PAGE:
Apple Growth Partners

COVID-19 Allows Tax-Favored Distributions from IRA

Thursday, May 14, 2020

By A’Shira Nelson, CPA | COVID-19 Response Team

Individuals affected by the COVID-19 pandemic are now eligible to take tax-favored distributions from their IRA(s). Normally, distributions would be included in the taxpayer’s taxable income, and it may be subject to a 10% additional tax if the taxpayer is under age 59 ½.

IRA owners impacted by COVID-19 can withdraw up to $100,000 from their IRA(s) and recontribute the amount(s) at any time up to three years later with no federal income tax consequences. There are no income limits or no restrictions on how you can use the distribution during the three-year recontribution period.

Distributions can come from one or several IRAs. The three-year recontribution period for each distribution begins on the day after you receive it. Individuals can make recontributions in a lump sum or make multiple recontributions. IRA owners can recontribute to one or several IRAs, and it does not have to be the same account(s) in which the original distribution was received.  

As long as individuals recontribute the entire distribution amount within the three-year window, the transactions are treated as tax-free IRA rollovers. If the recipient under age 59 1/2, the 10 percent penalty tax that usually applies to early IRA withdrawals does not apply.

Do I Qualify?

A COVID-19 related distribution is a distribution of up to $100,000 from an eligible retirement plan, including an IRA, that is made on or after January 2, 2020, and before December 31, 2020, to an individual:

  • Who is diagnosed with COVID-19 by a test approved by the Centers for Disease Control (CDC) and Prevention; or
  • Whose spouse or dependent (generally a qualifying child or relative who receives more than half of his or her support) is diagnosed with COVID-19 by such a test; or
  • Who experiences adverse financial consequences as a result of being quarantined, furloughed, laid off, or forced to reduce work hours due to COVID-19; or
  • Who is unable to work because of a lack of child care due to COVID-19 and experiences adverse financial consequences as a result; or
  • Who owns or operates a business that has closed or had operating hours reduced due to COVID-19, and who has experienced adverse financial consequences as a result; or
  • Who has experienced adverse financial consequences due to other COVID-19-related factors to be specified in future IRS guidance. 

What If I Don’t Recontribute My Distribution Within the Three-Year Window?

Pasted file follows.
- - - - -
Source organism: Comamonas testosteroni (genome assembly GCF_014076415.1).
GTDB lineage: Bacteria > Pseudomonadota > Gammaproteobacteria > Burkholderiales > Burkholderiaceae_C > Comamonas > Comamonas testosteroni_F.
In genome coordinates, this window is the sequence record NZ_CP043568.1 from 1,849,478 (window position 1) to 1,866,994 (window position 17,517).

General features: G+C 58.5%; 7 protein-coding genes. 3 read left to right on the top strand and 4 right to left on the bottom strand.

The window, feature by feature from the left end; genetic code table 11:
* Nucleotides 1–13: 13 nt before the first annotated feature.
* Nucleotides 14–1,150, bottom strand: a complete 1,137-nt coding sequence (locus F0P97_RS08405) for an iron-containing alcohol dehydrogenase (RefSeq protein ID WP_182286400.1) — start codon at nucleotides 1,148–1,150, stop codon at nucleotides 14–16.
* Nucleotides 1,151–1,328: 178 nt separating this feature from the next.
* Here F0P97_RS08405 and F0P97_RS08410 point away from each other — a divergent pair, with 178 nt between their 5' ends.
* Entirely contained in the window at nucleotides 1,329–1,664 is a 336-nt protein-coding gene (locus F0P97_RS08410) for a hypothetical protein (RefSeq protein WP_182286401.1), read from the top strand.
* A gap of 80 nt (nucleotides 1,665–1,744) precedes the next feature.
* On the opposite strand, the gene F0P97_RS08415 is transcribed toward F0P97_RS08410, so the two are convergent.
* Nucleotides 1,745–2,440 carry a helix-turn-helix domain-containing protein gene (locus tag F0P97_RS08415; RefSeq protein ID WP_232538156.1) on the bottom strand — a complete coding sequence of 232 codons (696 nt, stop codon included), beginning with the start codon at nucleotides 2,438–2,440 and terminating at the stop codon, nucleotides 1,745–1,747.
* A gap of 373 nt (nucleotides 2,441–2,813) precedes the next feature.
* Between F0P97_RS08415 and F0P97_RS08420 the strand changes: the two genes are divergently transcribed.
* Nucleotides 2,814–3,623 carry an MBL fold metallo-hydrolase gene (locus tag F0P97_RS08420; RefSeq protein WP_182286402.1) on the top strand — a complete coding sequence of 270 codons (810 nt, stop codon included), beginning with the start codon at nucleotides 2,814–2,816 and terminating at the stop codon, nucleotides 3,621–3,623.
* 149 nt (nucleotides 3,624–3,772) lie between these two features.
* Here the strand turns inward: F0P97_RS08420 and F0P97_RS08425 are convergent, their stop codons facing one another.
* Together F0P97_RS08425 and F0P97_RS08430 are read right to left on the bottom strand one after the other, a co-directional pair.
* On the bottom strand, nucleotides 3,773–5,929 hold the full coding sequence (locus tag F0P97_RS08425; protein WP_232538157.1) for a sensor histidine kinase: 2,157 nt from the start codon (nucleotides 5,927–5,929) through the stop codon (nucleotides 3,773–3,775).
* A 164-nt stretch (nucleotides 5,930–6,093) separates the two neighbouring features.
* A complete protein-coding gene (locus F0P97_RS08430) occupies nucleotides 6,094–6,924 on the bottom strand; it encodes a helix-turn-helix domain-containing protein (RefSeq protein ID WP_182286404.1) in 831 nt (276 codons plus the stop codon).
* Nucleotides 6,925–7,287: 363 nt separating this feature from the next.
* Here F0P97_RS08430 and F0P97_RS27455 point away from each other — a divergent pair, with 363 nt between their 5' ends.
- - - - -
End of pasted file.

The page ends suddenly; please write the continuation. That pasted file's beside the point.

Individuals that do not recontribute can choose to spread the taxable amount equally over three years, starting with 2020. Individuals will owe income tax on the distribution amount but will not have to pay the 10 percent early withdrawal penalty tax if under age 59 1/2.

Does the One-IRA-Rollover-Per-Year Limitation Prevent Me from COVID-19 Related Distributions?

No, when individuals recontribute distributions within the three-year window, it is deemed to be done via a direct trustee-to-trustee transfer that is exempt from the one-IRA-rollover-per-year rule.

Can I Take a Distribution from My Company’s Tax-Favored Retirement Plan?

Yes, if the company allows it. The tax rules are similar to those that apply to distributions taken from IRAs.

Retirement Account Required Minimum Distribution Rules are Suspended for 2020

Normally, after reaching the “magic age,” individuals must start taking annual required minimum distributions (RMDs) from traditional IRAs (including SEP-IRA and SIMPLE-IRA accounts) and from tax-favored company retirement plan accounts. The magic age is 70 1/2 if a person attained that age before 2020 or 72 if they attain age 70 1/2 after 2019. Individuals must also pay income tax on the taxable portion of their RMDs.

Thankfully, the CARES Act suspends all RMDs that plan owners would otherwise have to take in 2020. The suspension applies equally to the initial RMD if a person turned 70 1/2 last year and did not take that initial RMD last year (the initial RMD is actually for the calendar year 2019). Before the CARES Act, the deadline for taking that initial RMD was April 1, 2020. Now, thanks to the CARES Act, individuals can put off any and all RMDs that they otherwise would have had to take this year.

For 2021 and beyond, the RMD rules will be applied as if 2020 never happened. In other words, all the RMD deadlines will be pushed back by one year, and any deadlines that otherwise would have applied for 2020 will simply be ignored.

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